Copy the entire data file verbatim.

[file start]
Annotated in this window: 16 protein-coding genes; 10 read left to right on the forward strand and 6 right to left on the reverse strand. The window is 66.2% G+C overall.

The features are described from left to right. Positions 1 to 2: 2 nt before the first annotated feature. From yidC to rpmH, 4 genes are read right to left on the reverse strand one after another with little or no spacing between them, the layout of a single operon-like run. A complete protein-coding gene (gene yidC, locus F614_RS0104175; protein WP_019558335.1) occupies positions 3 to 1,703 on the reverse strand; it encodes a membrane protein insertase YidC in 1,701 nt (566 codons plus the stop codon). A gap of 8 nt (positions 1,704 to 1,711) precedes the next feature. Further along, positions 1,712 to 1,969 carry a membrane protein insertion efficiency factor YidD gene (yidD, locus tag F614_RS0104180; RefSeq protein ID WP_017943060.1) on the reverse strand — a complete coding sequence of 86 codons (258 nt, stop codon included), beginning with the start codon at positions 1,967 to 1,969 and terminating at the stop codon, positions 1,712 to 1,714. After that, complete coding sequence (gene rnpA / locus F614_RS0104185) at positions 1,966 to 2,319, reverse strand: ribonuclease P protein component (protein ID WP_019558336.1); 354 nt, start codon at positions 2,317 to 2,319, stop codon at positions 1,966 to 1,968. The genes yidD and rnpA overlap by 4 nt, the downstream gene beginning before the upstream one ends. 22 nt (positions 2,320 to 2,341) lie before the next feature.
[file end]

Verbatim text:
Annotated in this window: 16 protein-coding genes; 10 read left to right on the forward strand and 6 right to left on the reverse strand. The window is 66.2% G+C overall.

The features are described from left to right. Positions 1 to 2: 2 nt before the first annotated feature. From yidC to rpmH, 4 genes are read right to left on the reverse strand one after another with little or no spacing between them, the layout of a single operon-like run. A complete protein-coding gene (gene yidC, locus F614_RS0104175; protein WP_019558335.1) occupies positions 3 to 1,703 on the reverse strand; it encodes a membrane protein insertase YidC in 1,701 nt (566 codons plus the stop codon). A gap of 8 nt (positions 1,704 to 1,711) precedes the next feature. Further along, positions 1,712 to 1,969 carry a membrane protein insertion efficiency factor YidD gene (yidD, locus tag F614_RS0104180; RefSeq protein ID WP_017943060.1) on the reverse strand — a complete coding sequence of 86 codons (258 nt, stop codon included), beginning with the start codon at positions 1,967 to 1,969 and terminating at the stop codon, positions 1,712 to 1,714. After that, complete coding sequence (gene rnpA / locus F614_RS0104185) at positions 1,966 to 2,319, reverse strand: ribonuclease P protein component (protein ID WP_019558336.1); 354 nt, start codon at positions 2,317 to 2,319, stop codon at positions 1,966 to 1,968. The genes yidD and rnpA overlap by 4 nt, the downstream gene beginning before the upstream one ends. 22 nt (positions 2,320 to 2,341) lie before the next feature.